Looking UpJuly 14th, 2013
In a personal statement for his solo debut at Lombard Freid, Lucien Samaha points to an early calling. He writes:
“I was born to a father who wore an airline uniform. For most of my childhood, he lived and worked in another country. Each summer I would be flown from Beirut to Dhahran as an unaccompanied minor, but he always made sure he booked me on a flight where he knew at least one, if not all, of the Flight Attendants, or rather stewardesses as they were then known.”
“Flight Attendants epitomized international glamour and adventure to me. Growing up, I often dreamed of becoming one, until I took my first class in photography as a junior in high school in the Virginia suburbs of Washington, DC.”
Out of the frying pan and into the fire! It seems hard to fathom leaving behind a the outward trajectories of a globe-traveling childhood for the inward solitude of darkroom-dwelling adulthood. But travel and photography stick together, and in a parallel reality, Lucien might have become a photojournalist.
But actually, he is that, if you look at his wider photographic output. (To do so would amount to the following: “My archive currently consists of over a million digital assets in the form of photographs and videos. Approximately 40% of these digital files correspond to analog sources in the form of black-and-white and color negatives, color reversal slides, as well as silver gelatin and chromogenic prints, dye sublimation prints, and various other forms of prints made from now obsolete technologies.”)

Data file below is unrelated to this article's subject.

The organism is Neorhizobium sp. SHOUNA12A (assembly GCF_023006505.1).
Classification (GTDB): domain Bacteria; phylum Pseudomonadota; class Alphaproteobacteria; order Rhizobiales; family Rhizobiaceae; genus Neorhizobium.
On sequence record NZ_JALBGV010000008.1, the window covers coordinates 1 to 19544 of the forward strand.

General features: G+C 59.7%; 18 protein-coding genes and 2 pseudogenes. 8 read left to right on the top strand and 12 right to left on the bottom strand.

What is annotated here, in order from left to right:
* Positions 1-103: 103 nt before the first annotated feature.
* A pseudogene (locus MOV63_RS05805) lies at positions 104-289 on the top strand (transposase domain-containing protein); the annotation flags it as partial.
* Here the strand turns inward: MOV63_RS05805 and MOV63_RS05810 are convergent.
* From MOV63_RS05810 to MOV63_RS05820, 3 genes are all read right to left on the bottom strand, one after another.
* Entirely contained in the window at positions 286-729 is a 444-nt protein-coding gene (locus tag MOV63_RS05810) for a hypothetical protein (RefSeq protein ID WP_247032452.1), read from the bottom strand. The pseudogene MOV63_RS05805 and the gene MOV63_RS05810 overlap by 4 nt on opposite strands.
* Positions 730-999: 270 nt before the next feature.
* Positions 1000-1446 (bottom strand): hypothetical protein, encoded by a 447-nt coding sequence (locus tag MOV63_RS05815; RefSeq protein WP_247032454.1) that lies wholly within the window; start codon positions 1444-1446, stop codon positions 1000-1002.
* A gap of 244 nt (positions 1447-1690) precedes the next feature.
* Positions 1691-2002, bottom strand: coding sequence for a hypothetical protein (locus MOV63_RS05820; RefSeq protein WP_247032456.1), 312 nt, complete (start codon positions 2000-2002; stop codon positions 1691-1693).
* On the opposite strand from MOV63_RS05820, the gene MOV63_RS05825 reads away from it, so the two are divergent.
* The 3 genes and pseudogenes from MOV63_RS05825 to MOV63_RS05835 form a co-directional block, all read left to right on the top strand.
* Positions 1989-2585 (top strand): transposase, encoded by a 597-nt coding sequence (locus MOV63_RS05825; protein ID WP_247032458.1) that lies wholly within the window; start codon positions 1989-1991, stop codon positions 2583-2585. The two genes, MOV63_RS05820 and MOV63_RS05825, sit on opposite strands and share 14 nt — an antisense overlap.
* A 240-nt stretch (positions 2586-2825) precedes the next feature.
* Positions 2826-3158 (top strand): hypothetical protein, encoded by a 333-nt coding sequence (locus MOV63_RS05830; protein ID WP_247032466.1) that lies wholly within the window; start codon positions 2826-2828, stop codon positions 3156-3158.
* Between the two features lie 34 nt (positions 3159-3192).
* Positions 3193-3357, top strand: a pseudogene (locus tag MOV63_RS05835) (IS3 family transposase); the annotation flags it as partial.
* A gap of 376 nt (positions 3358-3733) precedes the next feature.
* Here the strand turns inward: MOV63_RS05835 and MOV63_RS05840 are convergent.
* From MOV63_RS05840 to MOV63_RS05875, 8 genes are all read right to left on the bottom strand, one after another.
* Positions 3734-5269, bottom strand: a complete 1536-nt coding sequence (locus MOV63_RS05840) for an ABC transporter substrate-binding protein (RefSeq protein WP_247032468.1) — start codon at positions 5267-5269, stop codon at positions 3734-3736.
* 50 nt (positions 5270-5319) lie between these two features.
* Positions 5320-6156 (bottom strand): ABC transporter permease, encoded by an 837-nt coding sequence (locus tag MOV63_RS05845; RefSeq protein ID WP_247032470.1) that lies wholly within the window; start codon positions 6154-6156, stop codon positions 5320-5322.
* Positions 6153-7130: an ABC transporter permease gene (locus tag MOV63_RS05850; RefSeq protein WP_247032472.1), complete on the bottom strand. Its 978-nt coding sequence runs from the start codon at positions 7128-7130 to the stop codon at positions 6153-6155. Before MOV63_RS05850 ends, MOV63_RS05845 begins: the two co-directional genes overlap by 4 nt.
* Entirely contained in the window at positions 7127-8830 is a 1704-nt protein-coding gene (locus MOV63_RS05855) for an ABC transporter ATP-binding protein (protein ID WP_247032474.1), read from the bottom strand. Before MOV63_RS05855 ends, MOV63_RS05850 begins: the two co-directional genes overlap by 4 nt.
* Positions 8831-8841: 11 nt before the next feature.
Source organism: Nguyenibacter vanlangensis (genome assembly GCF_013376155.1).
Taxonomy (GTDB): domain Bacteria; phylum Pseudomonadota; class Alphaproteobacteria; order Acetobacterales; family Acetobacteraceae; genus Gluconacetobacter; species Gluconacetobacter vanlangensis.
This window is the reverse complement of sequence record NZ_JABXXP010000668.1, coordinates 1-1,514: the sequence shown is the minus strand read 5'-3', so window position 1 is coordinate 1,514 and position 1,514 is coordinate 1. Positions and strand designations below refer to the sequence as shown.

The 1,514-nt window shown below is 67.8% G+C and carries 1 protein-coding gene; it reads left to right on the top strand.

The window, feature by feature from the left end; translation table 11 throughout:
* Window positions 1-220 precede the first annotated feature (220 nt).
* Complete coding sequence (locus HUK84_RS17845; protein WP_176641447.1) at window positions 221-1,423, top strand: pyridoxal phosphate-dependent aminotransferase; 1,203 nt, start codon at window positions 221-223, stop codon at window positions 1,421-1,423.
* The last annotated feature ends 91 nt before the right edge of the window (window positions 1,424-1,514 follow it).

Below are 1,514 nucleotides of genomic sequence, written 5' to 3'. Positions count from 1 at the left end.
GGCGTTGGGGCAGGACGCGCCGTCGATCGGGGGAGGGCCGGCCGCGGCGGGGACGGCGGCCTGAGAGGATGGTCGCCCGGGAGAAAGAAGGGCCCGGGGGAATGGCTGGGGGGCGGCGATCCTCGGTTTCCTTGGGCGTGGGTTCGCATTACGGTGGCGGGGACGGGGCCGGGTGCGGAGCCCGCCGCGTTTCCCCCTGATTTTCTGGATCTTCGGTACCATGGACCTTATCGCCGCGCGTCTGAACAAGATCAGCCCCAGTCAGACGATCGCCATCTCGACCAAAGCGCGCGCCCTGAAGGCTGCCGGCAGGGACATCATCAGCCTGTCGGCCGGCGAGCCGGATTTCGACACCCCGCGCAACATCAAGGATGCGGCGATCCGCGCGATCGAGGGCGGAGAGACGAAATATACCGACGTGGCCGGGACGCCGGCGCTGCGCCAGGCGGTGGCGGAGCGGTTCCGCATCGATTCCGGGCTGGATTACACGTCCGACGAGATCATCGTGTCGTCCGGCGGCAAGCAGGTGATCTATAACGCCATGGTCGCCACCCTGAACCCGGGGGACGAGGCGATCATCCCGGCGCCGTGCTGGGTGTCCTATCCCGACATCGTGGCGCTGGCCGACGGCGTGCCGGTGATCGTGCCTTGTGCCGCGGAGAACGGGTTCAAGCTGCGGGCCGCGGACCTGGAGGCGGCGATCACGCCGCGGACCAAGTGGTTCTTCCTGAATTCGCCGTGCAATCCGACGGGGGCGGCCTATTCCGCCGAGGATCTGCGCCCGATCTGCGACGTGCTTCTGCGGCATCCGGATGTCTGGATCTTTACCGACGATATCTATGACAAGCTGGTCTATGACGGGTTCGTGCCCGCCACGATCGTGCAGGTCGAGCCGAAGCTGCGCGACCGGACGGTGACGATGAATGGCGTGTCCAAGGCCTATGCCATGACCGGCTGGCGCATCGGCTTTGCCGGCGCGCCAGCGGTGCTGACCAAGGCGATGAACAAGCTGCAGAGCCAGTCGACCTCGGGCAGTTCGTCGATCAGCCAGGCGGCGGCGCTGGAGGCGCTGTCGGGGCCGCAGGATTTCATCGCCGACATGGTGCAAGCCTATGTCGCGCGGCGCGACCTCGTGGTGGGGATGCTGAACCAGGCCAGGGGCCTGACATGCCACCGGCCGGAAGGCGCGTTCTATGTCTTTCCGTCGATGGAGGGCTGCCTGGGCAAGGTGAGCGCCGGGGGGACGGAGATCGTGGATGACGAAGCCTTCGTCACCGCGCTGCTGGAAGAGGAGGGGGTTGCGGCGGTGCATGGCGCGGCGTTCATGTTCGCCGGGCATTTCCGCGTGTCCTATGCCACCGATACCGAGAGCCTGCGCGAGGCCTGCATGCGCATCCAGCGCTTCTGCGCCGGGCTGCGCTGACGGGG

Lucien’s selections of flight attendant photos preserve the glamour that he imagined for the vocation, and the photos add cheer, camaraderie, and the promise of intimacy in varied forms. Disaster training looks like a thinly governed pool party. Workaday chores are a chance to flirt behind closed doors. Friendships continue beyond the aisles, as do tender memories, as evidenced by a memorial collage to close the show.
Lucien’s vision also includes grandeur, which is supplied by the Flying Machines and Those Magnificent Men who love them. For example, the plane’s nose overhead in Moonrise Over Lockheed – JFK (The Flight Attendant Years) looks like a giant egg or pod, and it phylogenically recalls blimps, zeppelins, and other airborne vessels, icons of our technologically advanced civilization, the arrival of which probably fuel the collective optimism apparent in these photos.